Davies: And to just follow up on that, the biggest constraint we have here is we just don’t have sufficient doses at this time. We’re going to make sure that we get everybody vaccinated, and we’re going to make sure that it’s available. But it’s just a really slow rollout. When you have a situation where vaccines is such a limited and desirable thing, it makes the logistics around it very difficult to do smoothly. And [the first week], we really focused on making sure we built a sustainable mass vaccination system and that we also supported our partners in making sure that not only is it accessible through that large area, but our partners have access to different community health centers. If they’re comfortable getting it from their primary care provider, we’re ready to do that. We’re just waiting on more doses.

WW: Is the health district interested in partnering with local community organizations like CAFÉ in order to vaccinate more people?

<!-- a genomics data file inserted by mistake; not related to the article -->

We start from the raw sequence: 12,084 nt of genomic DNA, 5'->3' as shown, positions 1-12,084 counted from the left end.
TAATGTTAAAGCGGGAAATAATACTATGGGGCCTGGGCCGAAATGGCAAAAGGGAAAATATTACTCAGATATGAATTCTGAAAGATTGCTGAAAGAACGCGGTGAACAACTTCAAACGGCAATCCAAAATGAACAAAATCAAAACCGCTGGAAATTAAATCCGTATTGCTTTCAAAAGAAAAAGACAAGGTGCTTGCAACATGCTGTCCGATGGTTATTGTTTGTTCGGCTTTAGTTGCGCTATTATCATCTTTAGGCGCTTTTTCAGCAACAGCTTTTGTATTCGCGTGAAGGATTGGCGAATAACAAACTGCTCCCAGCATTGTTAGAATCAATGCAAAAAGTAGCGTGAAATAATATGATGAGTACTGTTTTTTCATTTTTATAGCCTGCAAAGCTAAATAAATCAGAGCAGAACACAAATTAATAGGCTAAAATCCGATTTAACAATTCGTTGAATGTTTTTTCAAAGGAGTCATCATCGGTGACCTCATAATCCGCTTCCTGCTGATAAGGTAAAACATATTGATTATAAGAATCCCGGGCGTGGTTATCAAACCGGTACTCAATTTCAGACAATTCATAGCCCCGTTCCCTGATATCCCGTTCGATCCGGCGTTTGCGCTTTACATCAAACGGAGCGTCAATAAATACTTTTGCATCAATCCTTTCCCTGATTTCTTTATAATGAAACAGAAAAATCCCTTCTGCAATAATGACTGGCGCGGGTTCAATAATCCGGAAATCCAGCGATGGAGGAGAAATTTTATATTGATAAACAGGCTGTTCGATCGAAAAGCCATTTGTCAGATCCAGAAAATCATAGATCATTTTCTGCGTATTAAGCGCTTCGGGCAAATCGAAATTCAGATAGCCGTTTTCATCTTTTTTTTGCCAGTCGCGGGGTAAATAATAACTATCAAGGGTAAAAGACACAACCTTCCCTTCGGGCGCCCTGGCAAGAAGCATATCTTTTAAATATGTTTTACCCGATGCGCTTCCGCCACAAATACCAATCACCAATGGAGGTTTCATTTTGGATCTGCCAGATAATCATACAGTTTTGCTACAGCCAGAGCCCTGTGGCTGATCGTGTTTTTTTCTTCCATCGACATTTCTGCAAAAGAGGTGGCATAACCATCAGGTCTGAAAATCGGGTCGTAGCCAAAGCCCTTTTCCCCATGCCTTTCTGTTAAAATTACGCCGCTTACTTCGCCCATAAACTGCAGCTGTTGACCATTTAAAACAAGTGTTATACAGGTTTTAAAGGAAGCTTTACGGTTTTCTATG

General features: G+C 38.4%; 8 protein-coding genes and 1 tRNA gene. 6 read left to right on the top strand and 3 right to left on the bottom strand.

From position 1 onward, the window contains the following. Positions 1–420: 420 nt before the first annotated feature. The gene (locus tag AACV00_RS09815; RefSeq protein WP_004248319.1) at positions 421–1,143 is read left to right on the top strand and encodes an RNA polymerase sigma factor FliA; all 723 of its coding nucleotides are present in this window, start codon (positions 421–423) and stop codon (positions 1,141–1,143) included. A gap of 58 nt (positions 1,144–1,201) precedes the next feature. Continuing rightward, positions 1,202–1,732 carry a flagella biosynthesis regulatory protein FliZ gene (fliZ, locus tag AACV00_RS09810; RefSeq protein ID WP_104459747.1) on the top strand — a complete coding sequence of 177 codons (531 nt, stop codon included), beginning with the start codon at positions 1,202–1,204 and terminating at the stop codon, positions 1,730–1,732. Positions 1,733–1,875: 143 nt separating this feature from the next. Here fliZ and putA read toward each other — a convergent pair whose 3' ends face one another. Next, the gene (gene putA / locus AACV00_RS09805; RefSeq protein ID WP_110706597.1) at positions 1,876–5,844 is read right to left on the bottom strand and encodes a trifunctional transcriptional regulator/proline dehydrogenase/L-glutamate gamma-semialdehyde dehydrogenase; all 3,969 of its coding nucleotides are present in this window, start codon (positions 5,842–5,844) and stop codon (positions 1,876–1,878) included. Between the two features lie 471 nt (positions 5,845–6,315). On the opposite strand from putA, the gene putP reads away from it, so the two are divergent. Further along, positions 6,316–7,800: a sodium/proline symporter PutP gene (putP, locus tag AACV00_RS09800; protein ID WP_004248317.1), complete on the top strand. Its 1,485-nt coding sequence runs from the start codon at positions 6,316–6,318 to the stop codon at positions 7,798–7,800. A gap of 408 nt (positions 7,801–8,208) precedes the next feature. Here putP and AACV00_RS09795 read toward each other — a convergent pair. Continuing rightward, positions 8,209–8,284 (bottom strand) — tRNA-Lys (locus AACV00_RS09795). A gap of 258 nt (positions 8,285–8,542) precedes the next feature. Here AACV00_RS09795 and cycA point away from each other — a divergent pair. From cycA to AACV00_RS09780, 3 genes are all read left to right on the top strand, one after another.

Davies: Yes, a big part of our strategy really hinges on making sure that all our community partners have access to those vaccines. I have been working tirelessly on the phone with the Department of Health communicating our needs to them. And they’ve been responding. This last week we had probably a thousand or 1,200 come into our community partners. Many of those being second doses but a few got first doses. They’ve been able to utilize that to prioritize different groups. We’re also trying to figure out different strategies. This is going to take many months to do. So we’re taking kind of a long approach, but we’re also trying to make sure that we’ve prioritized people as quickly as possible. And as we scale up, we’re not leaving people behind.

WW: Certain communities, like the Latino community, may encounter cultural or technological issues scheduling an appointment. Do you have any suggestions of ways the process can be more approachable?